The following is an exchange of emails I had within the past day with my friend Ewa from the Bronx. Her email from yesterday evening contained what I regard as very insightful comments.

 

 

*****************************************************

 

 

May 29, 2019

 

Dear Roger,

I appreciate all the pictures you send me. Sometimes I have no time to give them the right amount of attention, but when I do, I go over all of them carefully.

They are very nice and show different and sometimes surprising City views.

It’s interesting how people play suggestive roles in the pictures, making natural gestures look theatrical (like the one from May 19th). I sometimes get surprised by unusual framing like with the photo where the Statue of Liberty peaks from between the trunks, or fronds of greens in the park. Frozen crowds and some of the places that I have never been to make the pictures distant, but knowing the fact that I could experience them on my day off makes looking at them like at goods at the store that I could afford.

I don’t have time to walk around the city, but it gives me an insight into New York City’s architecture and landscapes and life of the city in general.

I admire the style and cropping. Once again, thank you, Roger.

 

 

 

*****************************************************

 

 

May 30, 2019

 

Thanks for your emails from last night, Ewa.

Thanks for complimenting my photos

I have never been good at hardly any technical, hands on skill. I never seemed to have any aptitude for photography. I was pleasantly surprised to find that several people seem to like my photos a lot.

I have gotten a little bit adept at things like cropping and tweaking photos, but I am far from being a pro.

I appreciated your email because it showed an awareness of certain key things.

My photos are a sort of paean to Manhattan, my city. My feelings about it are similar to what Walt Whitman’s were.

Your comment “It’s interesting how people play suggestive roles in the pictures making natural gestures look theatrical (like the one from May 19th)” is very much on target. I find that a photo of, say, Central Park or Fifth Avenue is enhanced by having people in it.

I have acquaintances who have much more expertise in photography than I do and who own expensive cameras. Often their photos do not engage me. A splendid photo of the Taj Mahal in the evening; a photo of whales taken from a whale watching expedition or of a moose in a national park often leave me sort of detached. I feel that if I wanted to see such photos, I could find them on an internet site for tourists or in National Geographic.

A further thought: A relative of mine, noticing that I not infrequently include photos of myself (on my City walks) in Facebook posts, posted a critical comment about this on Facebook a while ago. When I complained to the relative, the relative replied: “Don’t understand why you post a picture of yourself almost every day in the same pose.”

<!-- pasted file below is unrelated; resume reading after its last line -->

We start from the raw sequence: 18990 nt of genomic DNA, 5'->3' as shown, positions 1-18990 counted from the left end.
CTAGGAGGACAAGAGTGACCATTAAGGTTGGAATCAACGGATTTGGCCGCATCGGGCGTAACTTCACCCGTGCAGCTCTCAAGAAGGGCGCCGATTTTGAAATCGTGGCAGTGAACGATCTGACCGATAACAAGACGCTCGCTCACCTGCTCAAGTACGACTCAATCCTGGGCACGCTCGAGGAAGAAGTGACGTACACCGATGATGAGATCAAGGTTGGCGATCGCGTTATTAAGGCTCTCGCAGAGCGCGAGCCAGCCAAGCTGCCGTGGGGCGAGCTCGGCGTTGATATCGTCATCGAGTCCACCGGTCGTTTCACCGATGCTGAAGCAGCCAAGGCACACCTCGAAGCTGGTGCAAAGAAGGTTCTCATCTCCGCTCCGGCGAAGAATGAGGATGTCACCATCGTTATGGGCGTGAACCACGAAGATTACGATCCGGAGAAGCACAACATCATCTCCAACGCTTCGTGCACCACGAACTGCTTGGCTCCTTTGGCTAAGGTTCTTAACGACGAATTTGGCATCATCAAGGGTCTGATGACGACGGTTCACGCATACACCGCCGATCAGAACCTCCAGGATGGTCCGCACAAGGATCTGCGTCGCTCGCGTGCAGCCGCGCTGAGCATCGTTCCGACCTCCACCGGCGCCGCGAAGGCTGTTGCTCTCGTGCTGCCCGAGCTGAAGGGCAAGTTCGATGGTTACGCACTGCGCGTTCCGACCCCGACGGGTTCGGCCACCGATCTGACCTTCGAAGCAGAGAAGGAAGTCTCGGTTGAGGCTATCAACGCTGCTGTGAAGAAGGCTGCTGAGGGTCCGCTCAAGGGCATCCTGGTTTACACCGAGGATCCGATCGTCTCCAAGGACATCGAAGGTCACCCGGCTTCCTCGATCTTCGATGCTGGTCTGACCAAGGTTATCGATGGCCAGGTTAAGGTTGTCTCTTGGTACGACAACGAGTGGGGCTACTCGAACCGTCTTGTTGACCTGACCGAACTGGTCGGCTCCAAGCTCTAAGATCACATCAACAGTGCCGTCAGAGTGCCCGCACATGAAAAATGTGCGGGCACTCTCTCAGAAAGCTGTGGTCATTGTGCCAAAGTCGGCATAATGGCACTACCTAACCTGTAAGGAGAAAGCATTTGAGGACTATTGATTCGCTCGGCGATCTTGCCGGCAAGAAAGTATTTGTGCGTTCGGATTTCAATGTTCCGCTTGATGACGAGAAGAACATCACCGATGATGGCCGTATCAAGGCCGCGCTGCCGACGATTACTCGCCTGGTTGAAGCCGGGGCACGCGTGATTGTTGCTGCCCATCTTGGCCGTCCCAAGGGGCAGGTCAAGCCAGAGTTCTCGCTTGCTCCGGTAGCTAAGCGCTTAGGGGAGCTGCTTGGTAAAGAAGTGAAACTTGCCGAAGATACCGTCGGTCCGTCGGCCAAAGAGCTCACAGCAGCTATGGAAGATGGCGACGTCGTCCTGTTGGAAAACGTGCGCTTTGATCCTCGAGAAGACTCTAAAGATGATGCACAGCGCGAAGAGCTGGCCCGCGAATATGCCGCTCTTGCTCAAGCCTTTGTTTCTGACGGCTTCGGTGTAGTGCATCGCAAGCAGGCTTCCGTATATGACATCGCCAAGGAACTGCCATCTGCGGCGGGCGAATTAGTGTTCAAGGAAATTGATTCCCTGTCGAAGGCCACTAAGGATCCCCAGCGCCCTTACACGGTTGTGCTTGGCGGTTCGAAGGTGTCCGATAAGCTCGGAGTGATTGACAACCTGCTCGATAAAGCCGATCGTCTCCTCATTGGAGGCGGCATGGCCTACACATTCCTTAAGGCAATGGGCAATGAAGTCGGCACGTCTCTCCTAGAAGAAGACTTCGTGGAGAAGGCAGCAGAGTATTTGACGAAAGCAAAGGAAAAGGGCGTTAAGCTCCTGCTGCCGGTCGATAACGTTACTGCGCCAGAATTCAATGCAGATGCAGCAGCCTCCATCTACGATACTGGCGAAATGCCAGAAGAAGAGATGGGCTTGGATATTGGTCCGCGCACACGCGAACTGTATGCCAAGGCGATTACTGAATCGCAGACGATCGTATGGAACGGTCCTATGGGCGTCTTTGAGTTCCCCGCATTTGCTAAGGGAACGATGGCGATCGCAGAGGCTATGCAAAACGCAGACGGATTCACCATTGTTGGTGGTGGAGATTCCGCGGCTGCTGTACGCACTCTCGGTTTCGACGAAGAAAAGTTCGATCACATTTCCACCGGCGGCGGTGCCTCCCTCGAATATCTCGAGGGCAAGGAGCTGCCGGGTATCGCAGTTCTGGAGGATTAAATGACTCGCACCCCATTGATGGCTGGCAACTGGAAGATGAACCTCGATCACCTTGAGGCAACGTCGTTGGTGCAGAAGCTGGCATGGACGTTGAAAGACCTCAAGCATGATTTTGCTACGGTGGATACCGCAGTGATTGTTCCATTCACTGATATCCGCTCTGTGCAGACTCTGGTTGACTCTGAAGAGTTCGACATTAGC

Well, my hero Walt Whitman loved to have his photo taken — he was fascinated by the new invention of photography — often in a photo studio on lower Broadway. Posting pictures of myself may be a form of self-flattery, but the intent is also to show myself as being part of the scene: that I was at such and such a spot in the City on a particular date and time. In different parks, on the Brooklyn Bridge, on the steps of the New York Public Library, in front of some famous Manhattan building, and so on. I think it adds verisimilitude to a sort of photographic travelogue or diary of a City walker (me).

 

Roger

 

 

— posted by Roger W. Smith

   May 30, 2019

 

 

 

Central Park 2-47 p.m. 5-19-2019

Central Park, May 19, 2019; photograph by Roger W. Smith

 

 

 

Walt Whitman (3)

Walt Whitman

It’s gone.

 

It’s gone.

They’re gone.

The past. Our lived history. Past times. The particulars. What made them unique.

This past, our past, dies with people. As they pass away. Dies as well as the people themselves.

An era. A generation. Gone irretrievably.

 

 

 

*****************************************************

 

 

My friend Bill Dalzell.

I think of him often. Of New York as he knew it.

When the City was affordable, actually cheap. When it was hospitable to artists, writers, and editors; to independent types who loved culture, the arts, and the life of the mind and who didn’t want the buttoned down life.

The New York of art film houses, the Automat, McSorley’s Old Ale House, and the Blarney Stones; of the Metropolitan Museum of Art when admission was free; of the New York Public Library when it was open 365 days a year. When First Avenue bars held Sunday afternoon poetry readings.

When the subway fare was a dime, a glass of beer was twenty cents, and flats in the Lower East Side rented in the 30 to 50 dollar a month range.

Dr. Ralph Colp, Jr., my therapist.

He practiced when psychiatrists did talk therapy and were intellectuals rather than pill pushers; when (as was the case with me) they charged 30 dollars for a session scheduled for 50 minutes that usually lasted an hour; when a writer such as Dr. Colp used a Royal manual typewriter; when a Sunday afternoon or holiday recreation for him and many Manhattanites, such as myself, involved seeing a foreign film.

 

 

*****************************************************

 

 

This melancholy, mournful train of thoughts occurred to me today when for some reason or other I thought of Bill, when something reminded me of him.

 

 

 

— Roger W. Smith

   May 22, 2019